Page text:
“The Coffeyville, Kan., refinery processes just 115,000 barrels a day of oil—too small to crack even the 50 largest refineries in the U.S., according to the Energy Information Administration. But since it was shut by a fire on July 29, oil prices have dropped 2.7%, hovering near six-month lows, on the New York Mercantile Exchange—overshadowing the impact of violence in Iraq, Libya and other hot spots, investors say. Oil had started sliding a few days earlier as concerns about those threats started to ease in the market, and is down 3.7% since late July.” [“Refinery Fire Spurs Oil-Price Slide,” URL link provided below]
While the refinery discussed in the article was not on the Gulf Coast, the fact of a slide in oil prices being linked to a fire at any U.S.-based refinery is instructive – or it represent a statistical aberration, quite possibly the latter. The Gulf Coast is the main transit point for oil imports entering the United States, accounting for as much as 57 percent, and any disruptions to the supply chain through that region can reverberate throughout the U.S. economy. As the Gulf Coast sits squarely within a major hurricane path – and Hurricane Katrina, which struck the Gulf Coast in August 2005, had a very noticeable impact on domestic fuel prices (according to the Energy Information Agency, “refinery shutdowns in the Gulf of Mexico region totaled 367,000 barrels per day (bbl/d) as of December 15, 2005”) – it has been well-established that supply disruptions impact prices. Oil prices spiked in the immediate aftermath of the hurricane before stabilizing due mainly to yet another, so far neglected, variable: then-President Bush’s decision to inject oil into the national supply from the government’s Strategic Petroleum Reserve (SPR), a series of massive petroleum storage facilities in salt mines in Louisiana and Texas that contain for emergency purposes hundreds of millions of barrels of crude oil. The presence of the SPR alone can influence supply and price issues, although an isolate fire at a single refinery probably wouldn’t trigger such a response.
In general, prices increase when demand exceeds supply. How much prices increase can be a factor of thenature of the supply disruption. Wars in the Middle East, especially the Iran-Iraq war during the 1980s, during which Iran repeatedly threatened and even attacked oil shipments through the Persian Gulf, and the invasion of oil-rich Kuwait by Iraq in 1990, can cause massive turbulence in world oil markets. In fact, just the threat of supply disruptions – the aforementioned problem/issue of commodities speculation – can be sufficient to cause major increases in the price of fuel even if no actual supply disruption occurs. The impact of a fire on a single refinery in the Gulf Coast region, however, would not be that dramatic. In fact, depending upon precisely which refinery was involved, it might not be felt at all. For example, a Shell Oil refinery in St. Rose, Louisiana, refines 45,000 barrels a day. An ExxonMobile refinery in Baton Rouge refines over half-a-million barrels per day. Obviously, a fire at the former would have far less impact on domestic supply and price than would a fire at one of ExxonMobile’s massive refineries along the Gulf Coast. [See U.S. Energy Information Agency, “Gulf Coast Factsheet,” http://www.eia.gov/special/gulf_of_mexico/data.cfm#gulf_coast_refinery].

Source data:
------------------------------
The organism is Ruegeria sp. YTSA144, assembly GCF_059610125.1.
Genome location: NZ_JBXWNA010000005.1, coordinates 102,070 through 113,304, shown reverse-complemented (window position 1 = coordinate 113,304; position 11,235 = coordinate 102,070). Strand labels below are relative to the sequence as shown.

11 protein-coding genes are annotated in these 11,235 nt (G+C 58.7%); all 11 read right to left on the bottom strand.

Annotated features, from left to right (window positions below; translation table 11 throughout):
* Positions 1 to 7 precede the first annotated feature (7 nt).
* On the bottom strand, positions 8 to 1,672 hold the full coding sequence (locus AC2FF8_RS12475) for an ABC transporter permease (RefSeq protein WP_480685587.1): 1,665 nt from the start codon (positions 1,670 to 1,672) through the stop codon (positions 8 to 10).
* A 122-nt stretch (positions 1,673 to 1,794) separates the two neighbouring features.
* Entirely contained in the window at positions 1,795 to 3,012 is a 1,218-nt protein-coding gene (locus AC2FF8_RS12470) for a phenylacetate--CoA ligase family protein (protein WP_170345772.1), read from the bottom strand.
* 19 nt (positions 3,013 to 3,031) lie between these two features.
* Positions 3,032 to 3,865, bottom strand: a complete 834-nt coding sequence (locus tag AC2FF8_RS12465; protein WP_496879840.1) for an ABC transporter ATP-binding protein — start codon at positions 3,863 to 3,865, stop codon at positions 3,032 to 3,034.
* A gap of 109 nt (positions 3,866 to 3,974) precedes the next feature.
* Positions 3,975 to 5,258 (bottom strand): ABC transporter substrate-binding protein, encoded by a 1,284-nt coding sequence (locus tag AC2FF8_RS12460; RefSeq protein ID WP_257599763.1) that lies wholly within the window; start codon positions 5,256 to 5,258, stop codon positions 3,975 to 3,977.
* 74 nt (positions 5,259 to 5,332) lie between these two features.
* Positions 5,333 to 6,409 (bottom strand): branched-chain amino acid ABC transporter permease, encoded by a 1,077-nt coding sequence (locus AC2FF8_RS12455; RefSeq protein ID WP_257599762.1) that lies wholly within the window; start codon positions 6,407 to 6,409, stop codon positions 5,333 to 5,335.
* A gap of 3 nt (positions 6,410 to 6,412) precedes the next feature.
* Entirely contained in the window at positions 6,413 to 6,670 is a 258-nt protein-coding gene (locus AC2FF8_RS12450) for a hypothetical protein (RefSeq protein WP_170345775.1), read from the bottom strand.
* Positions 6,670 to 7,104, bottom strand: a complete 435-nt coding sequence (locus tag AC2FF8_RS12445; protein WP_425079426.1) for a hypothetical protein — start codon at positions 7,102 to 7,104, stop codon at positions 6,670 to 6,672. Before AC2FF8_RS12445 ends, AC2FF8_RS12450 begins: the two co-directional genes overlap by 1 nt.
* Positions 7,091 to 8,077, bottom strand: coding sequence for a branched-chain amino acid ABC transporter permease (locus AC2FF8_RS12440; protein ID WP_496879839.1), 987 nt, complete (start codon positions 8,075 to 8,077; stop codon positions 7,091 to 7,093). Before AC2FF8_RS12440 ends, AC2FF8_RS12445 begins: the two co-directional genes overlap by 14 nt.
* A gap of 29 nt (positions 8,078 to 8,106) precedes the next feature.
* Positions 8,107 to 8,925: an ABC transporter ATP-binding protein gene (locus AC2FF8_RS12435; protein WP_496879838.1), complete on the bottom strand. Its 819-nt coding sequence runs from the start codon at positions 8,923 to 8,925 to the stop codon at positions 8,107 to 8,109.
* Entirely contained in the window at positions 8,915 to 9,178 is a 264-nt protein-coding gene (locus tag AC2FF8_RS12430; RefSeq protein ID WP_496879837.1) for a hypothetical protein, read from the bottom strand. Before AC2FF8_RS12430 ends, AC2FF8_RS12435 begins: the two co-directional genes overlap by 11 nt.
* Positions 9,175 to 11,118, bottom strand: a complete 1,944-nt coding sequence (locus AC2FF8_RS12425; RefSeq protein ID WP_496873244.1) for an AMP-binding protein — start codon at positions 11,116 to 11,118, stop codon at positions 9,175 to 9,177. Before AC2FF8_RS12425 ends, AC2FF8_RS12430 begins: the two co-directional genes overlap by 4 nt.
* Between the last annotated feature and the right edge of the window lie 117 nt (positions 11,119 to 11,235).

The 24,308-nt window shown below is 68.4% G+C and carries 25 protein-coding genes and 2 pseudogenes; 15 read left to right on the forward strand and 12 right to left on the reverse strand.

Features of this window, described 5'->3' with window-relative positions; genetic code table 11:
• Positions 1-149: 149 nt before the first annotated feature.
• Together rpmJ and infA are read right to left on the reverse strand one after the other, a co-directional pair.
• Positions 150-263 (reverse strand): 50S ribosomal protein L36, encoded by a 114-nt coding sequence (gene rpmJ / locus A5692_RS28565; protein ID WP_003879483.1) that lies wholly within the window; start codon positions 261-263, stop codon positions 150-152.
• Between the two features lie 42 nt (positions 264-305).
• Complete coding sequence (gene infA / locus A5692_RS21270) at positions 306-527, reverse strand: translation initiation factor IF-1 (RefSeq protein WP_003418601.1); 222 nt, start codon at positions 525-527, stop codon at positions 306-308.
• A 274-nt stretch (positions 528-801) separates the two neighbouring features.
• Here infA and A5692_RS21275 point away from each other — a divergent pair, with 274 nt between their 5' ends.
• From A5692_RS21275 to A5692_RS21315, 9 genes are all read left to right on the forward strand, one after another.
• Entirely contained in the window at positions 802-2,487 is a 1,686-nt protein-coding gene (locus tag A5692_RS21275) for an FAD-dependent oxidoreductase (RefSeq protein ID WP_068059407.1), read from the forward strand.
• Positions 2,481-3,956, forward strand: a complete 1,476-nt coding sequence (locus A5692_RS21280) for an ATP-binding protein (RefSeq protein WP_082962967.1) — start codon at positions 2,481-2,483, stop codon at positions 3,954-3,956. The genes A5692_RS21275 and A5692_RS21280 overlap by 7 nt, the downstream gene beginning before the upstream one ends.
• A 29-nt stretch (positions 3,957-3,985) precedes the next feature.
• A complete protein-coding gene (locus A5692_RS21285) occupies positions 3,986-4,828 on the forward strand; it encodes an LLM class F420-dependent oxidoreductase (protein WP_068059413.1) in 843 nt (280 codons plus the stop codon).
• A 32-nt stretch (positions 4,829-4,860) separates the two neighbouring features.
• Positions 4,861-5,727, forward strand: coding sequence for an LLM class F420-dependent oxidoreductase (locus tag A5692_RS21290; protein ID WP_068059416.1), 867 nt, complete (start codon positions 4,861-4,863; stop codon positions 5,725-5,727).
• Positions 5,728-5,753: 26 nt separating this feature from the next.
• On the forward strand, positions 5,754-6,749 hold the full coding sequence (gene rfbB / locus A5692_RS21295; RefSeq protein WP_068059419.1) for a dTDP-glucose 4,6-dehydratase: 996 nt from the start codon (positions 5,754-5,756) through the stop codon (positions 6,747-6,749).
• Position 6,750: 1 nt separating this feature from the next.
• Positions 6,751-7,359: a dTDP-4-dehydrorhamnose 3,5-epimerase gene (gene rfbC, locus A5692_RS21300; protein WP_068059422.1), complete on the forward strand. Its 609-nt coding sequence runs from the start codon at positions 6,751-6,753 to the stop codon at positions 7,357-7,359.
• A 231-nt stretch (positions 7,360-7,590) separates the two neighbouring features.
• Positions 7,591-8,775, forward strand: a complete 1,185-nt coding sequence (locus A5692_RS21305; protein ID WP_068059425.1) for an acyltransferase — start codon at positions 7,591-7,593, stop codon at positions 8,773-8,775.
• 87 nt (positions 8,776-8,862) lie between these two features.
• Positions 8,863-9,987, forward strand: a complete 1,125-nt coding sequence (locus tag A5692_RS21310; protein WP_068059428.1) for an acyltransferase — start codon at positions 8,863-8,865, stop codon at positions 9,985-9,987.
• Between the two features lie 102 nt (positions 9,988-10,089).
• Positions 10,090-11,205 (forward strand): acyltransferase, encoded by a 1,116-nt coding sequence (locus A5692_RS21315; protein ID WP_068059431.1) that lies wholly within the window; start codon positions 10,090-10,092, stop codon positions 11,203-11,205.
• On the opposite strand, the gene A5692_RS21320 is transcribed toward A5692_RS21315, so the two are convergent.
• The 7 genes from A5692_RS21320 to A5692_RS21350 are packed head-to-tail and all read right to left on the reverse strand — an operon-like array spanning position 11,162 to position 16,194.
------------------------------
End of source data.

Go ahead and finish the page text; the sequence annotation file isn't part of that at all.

In conclusion, a fire at a Gulf Coast oil refinery would impact supplies. How much would be dependent upon precisely which refinery was involved. Also, if the fire occurred during periods of peak domestic demand, such as during the summer vacation season, the supply disruption would be felt more greatly at the gas pump. A fire at a small refinery during winter wouldn’t be appreciated by consumers, but its actual impact on supply and on prices would be minimal.
The previous answer is an excellent and detailed answer about the real-world impact of a fire in a refinery in the Gulf. However, I wonder if you need a shorter answer that is directed at an Econ 101 level understanding of the question. I will provide a shorter, less detailed answer that is more likely to be right for your assignment but less likely to be right in the real world.
The fire in the refinery should cause the supply of gas to go down. It should not affect the demand. Supply goes down because the fire makes it impossible for the refinery to produce as much gas as it previously could. Demand does not change (all other things being equal) because a fire at a refinery does not change how much gas consumers want to buy at a given price.
When supply goes down, the equilibrium quantity goes down and the equilibrium price goes up. Therefore, your answer would be that this fire will cause the supply curve to move to the left, thus causing a decrease in quantity and an increase in price.
Thank you to pohnpei397 and kipling2448!
I somehow thinks my instructor wants a brief answer based on just the basic scenario he described. I did several hours research on the topic, wrote about different events and how the market changed in each instance, and he did not like the paper. I guess I will just stick to the question asked.